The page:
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Longman Dictionary of Contemporary English
a structural defect
▪ Older buildings are bound to have some structural defects.
structural damage (=to the structure of a building)
▪ The building was checked for structural damage.
structural engineer
structural repairs (=to the walls or roof of a building or to the main parts of a bridge or other structure)
▪ A survey showed that the bridge needed significant structural repairs.
▪ To say that long-term success depends on more structural reform and more austerity is not a comfortable political message.
▪ Each of these paragraphs contains one or more structural devices.
▪ Despite widespread protests, the government was about to launch its third structural adjustment programme in May 1991.
▪ The move away from project loans and towards structural adjustment loans in the 1980s does not diminish the main thrust of this argument.
▪ Loans are available for a three-year period in support of a three-year macroeconomic and structural adjustment programme.
▪ Cuts in expenditure were made as part of the country's structural adjustment programme.
▪ It was conditional on Budapest agreeing a structural adjustment programme with the International Monetary Fund and implementing market-based economic reforms.
▪ In particular many pointed to growing social unrest, crime and unemployment caused in part by the government's structural adjustment policies.
▪ Ask for quotes for the full job, which will including fitting charges, plus any structural alterations needed.
▪ The licensing board may itself order structural alterations to be executed under s.36.
▪ Perhaps you ought to reconsider the bathroom and toilet provision, which will require expensive structural alterations and affect your pricing proposals.
▪ The corresponding provision for licensed premises with regard to structural alterations directed by the licensing board will be found in s.36.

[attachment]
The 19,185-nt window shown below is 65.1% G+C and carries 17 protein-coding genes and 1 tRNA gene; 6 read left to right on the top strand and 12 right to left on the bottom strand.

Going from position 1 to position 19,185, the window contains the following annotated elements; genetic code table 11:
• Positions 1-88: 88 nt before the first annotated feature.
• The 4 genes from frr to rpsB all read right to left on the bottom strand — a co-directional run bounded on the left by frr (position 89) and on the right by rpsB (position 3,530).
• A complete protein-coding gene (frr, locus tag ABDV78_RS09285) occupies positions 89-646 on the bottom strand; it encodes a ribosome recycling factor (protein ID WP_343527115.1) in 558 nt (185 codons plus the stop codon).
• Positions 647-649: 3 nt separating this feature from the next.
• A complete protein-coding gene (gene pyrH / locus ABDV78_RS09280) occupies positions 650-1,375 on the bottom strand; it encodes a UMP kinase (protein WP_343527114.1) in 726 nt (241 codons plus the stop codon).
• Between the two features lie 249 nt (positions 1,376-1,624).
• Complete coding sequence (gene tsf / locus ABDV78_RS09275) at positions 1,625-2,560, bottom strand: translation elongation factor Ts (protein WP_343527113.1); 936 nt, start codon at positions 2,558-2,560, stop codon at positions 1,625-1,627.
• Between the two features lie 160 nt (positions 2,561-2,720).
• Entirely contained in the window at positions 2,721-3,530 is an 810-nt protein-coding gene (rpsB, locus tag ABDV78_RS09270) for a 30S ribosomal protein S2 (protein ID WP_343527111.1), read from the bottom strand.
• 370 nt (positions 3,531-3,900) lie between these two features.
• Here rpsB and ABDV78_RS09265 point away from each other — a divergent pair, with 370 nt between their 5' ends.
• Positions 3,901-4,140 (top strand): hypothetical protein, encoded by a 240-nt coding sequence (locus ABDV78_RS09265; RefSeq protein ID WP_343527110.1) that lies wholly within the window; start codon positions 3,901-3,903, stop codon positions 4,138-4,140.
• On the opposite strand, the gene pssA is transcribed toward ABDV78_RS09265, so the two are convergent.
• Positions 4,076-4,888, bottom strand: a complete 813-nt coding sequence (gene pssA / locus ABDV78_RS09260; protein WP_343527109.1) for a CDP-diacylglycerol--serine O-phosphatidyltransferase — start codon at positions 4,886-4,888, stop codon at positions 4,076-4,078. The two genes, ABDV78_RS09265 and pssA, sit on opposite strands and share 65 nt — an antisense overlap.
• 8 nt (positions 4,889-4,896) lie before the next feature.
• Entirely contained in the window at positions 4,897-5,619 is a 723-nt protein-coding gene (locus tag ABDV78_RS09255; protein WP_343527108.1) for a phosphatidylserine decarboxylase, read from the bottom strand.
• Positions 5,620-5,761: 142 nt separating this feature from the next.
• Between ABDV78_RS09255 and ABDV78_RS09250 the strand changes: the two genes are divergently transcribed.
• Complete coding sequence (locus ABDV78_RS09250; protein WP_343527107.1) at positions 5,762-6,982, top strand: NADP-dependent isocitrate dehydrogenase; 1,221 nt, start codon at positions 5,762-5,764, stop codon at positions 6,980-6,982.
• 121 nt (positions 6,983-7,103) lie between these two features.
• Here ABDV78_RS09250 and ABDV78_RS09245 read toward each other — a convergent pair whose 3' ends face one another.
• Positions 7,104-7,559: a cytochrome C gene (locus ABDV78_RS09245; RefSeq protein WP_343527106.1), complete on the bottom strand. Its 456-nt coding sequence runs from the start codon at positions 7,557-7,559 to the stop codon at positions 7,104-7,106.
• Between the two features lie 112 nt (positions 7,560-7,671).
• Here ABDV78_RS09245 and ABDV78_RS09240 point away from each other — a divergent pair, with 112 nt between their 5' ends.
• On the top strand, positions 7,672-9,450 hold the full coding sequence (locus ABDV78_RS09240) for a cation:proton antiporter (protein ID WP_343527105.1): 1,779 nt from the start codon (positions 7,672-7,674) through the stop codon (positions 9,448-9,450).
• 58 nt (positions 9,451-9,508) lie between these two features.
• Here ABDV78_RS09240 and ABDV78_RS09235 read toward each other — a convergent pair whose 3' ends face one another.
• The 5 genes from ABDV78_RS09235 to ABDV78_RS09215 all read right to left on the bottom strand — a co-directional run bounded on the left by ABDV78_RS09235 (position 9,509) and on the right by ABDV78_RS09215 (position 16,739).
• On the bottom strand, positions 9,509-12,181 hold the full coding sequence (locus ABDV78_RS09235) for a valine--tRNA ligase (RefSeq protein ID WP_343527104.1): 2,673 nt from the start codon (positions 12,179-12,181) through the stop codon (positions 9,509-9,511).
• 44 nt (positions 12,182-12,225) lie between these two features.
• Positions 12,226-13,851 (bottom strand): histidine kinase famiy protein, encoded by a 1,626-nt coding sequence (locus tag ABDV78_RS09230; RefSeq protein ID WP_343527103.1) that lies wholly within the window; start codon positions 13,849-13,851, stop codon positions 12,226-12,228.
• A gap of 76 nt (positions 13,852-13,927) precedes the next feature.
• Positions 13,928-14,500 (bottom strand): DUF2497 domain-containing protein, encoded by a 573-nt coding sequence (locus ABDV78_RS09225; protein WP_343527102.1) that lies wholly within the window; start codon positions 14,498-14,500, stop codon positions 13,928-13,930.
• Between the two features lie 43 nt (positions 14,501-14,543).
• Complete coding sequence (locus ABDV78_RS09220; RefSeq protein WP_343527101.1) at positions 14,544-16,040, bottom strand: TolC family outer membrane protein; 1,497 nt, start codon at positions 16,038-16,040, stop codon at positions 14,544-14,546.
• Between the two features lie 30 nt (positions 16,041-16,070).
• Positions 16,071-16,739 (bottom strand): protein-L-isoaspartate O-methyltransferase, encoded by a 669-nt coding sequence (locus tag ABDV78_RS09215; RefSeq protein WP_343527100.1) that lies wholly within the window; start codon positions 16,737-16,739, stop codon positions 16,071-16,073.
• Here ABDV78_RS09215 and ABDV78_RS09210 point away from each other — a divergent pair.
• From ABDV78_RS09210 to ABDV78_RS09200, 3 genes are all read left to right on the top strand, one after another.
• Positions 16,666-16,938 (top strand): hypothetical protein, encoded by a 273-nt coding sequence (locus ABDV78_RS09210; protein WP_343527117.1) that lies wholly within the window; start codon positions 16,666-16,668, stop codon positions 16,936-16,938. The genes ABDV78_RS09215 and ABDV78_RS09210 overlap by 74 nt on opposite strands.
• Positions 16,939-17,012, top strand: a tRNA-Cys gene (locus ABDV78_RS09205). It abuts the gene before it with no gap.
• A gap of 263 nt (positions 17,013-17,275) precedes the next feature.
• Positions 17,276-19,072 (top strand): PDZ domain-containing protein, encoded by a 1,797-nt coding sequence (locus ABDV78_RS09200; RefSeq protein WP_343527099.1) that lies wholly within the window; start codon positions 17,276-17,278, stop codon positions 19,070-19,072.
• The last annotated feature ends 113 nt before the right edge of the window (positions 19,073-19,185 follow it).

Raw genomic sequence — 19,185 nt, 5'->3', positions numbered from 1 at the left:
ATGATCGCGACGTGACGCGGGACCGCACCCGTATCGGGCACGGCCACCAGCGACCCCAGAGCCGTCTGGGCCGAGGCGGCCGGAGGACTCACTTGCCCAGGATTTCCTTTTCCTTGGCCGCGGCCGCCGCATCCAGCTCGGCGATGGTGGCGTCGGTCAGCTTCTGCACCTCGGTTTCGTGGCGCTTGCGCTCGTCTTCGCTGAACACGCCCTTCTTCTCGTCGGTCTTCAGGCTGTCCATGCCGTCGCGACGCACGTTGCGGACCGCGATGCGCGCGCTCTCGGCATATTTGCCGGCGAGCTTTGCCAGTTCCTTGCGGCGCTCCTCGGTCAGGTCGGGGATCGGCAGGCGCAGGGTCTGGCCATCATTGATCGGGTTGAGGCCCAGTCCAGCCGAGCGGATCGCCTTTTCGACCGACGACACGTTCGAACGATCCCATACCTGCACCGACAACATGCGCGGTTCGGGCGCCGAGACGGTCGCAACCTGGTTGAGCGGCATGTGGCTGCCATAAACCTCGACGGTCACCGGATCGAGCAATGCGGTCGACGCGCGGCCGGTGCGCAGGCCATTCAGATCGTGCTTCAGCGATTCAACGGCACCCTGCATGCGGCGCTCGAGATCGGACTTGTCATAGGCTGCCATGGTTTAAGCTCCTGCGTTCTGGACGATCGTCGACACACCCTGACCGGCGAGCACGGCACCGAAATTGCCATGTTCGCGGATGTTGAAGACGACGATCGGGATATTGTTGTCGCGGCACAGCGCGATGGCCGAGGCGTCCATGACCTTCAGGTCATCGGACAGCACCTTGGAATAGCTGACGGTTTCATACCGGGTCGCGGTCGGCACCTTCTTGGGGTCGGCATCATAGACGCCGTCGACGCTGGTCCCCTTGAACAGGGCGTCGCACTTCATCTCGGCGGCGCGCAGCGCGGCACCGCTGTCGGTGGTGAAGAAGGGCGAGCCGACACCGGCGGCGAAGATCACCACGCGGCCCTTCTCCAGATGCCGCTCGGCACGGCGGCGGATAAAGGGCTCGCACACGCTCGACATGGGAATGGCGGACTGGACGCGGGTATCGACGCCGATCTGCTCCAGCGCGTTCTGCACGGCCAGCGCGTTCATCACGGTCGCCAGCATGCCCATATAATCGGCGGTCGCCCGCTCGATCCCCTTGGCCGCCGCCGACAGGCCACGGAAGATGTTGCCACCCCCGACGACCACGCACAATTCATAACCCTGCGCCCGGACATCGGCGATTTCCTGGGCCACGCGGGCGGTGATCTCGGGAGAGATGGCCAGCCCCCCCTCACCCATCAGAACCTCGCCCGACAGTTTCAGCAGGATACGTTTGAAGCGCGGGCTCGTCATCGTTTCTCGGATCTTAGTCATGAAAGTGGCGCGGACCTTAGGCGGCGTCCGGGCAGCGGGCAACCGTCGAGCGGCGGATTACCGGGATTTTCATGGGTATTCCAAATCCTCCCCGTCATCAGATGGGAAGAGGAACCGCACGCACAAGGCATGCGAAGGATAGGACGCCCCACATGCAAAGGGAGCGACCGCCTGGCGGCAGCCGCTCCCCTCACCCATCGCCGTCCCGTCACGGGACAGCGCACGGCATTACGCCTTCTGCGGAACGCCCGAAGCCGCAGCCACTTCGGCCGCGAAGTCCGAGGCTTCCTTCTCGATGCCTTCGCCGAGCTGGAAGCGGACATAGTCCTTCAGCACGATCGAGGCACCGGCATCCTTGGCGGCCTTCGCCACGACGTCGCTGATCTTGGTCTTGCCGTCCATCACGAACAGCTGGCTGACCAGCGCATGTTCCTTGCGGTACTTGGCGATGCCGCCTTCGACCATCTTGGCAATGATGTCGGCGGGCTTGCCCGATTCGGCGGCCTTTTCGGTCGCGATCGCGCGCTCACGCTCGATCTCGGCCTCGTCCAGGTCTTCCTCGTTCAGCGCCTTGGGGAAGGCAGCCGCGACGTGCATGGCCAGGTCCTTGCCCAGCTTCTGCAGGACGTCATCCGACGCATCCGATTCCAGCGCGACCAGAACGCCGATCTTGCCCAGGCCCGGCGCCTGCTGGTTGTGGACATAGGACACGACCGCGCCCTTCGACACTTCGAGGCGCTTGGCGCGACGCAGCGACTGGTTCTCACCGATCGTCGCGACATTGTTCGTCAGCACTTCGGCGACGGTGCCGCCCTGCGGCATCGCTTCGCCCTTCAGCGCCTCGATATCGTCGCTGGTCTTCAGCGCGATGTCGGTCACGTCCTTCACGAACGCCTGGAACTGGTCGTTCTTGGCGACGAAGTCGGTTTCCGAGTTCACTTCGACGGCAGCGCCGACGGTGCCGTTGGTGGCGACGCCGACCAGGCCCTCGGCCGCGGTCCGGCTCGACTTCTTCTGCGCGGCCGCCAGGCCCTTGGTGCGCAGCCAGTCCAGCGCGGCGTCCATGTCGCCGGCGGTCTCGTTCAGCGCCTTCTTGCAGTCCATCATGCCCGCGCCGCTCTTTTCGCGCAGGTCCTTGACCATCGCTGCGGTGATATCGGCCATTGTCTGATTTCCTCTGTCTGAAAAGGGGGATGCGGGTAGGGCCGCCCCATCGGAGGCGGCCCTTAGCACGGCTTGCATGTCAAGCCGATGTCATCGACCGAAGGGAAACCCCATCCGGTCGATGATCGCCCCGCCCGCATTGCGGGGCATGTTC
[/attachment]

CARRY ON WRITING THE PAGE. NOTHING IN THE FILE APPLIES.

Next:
▪ Similarly, structural analysis is replaced by deconstruction which also questions its objects rather than reflecting them.
▪ Such structural analysis provides clues about the sites on the molecule responsible for its biological activity in the body.
▪ These features make TOF-SARS capable of both elemental and structural analysis.
▪ TOF-SARS in catalysis TOF-SARS has applications in catalysis as an elemental and structural analysis technique.
▪ The intensities necessary for structural analysis are obtained by integrating the indicated areas of fixed time windows under these peaks.
▪ As a structural analysis technique, TOF-SARS is sensitive to short range order - ie individual interatomic spacings along azimuths.
▪ The structural analysis of ageing has become increasingly prominent in recent years.
▪ One was sampled and subjected to chemical and structural analysis.
▪ Those who strongly doubt whether the cost-benefit exercise can be adequately performed are more inclined to a rules based or structural approach.
▪ In this the structural approach to literature has huge advantages over many other linguistically inspired theories.
▪ I shall then briefly outline a structural approach to the problem of the distinction between numerical and qualitative identity.
▪ A structural approach is rejected on the basis that it is unable to capture the creativity of language.